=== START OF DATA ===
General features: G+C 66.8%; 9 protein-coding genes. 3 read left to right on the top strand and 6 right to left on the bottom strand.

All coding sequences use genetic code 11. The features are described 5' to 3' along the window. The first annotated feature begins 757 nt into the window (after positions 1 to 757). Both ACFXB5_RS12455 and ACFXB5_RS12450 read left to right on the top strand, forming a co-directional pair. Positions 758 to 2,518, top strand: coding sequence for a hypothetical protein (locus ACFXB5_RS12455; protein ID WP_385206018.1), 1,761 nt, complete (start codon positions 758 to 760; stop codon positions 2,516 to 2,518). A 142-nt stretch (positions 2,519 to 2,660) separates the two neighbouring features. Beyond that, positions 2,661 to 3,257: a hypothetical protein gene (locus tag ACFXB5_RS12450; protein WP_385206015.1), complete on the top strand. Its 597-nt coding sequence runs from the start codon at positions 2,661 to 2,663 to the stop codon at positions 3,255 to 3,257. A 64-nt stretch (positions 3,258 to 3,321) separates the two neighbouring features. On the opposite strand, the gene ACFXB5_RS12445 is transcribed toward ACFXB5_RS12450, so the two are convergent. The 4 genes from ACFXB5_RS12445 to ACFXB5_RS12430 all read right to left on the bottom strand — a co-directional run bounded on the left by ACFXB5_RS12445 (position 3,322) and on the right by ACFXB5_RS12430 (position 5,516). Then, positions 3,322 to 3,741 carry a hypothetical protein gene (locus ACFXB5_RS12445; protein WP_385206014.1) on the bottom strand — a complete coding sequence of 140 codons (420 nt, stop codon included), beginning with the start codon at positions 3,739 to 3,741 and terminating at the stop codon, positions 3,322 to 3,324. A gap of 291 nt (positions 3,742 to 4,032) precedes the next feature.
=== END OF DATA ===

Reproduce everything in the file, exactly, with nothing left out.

General features: G+C 66.8%; 9 protein-coding genes. 3 read left to right on the top strand and 6 right to left on the bottom strand.

All coding sequences use genetic code 11. The features are described 5' to 3' along the window. The first annotated feature begins 757 nt into the window (after positions 1 to 757). Both ACFXB5_RS12455 and ACFXB5_RS12450 read left to right on the top strand, forming a co-directional pair. Positions 758 to 2,518, top strand: coding sequence for a hypothetical protein (locus ACFXB5_RS12455; protein ID WP_385206018.1), 1,761 nt, complete (start codon positions 758 to 760; stop codon positions 2,516 to 2,518). A 142-nt stretch (positions 2,519 to 2,660) separates the two neighbouring features. Beyond that, positions 2,661 to 3,257: a hypothetical protein gene (locus tag ACFXB5_RS12450; protein WP_385206015.1), complete on the top strand. Its 597-nt coding sequence runs from the start codon at positions 2,661 to 2,663 to the stop codon at positions 3,255 to 3,257. A 64-nt stretch (positions 3,258 to 3,321) separates the two neighbouring features. On the opposite strand, the gene ACFXB5_RS12445 is transcribed toward ACFXB5_RS12450, so the two are convergent. The 4 genes from ACFXB5_RS12445 to ACFXB5_RS12430 all read right to left on the bottom strand — a co-directional run bounded on the left by ACFXB5_RS12445 (position 3,322) and on the right by ACFXB5_RS12430 (position 5,516). Then, positions 3,322 to 3,741 carry a hypothetical protein gene (locus ACFXB5_RS12445; protein WP_385206014.1) on the bottom strand — a complete coding sequence of 140 codons (420 nt, stop codon included), beginning with the start codon at positions 3,739 to 3,741 and terminating at the stop codon, positions 3,322 to 3,324. A gap of 291 nt (positions 3,742 to 4,032) precedes the next feature.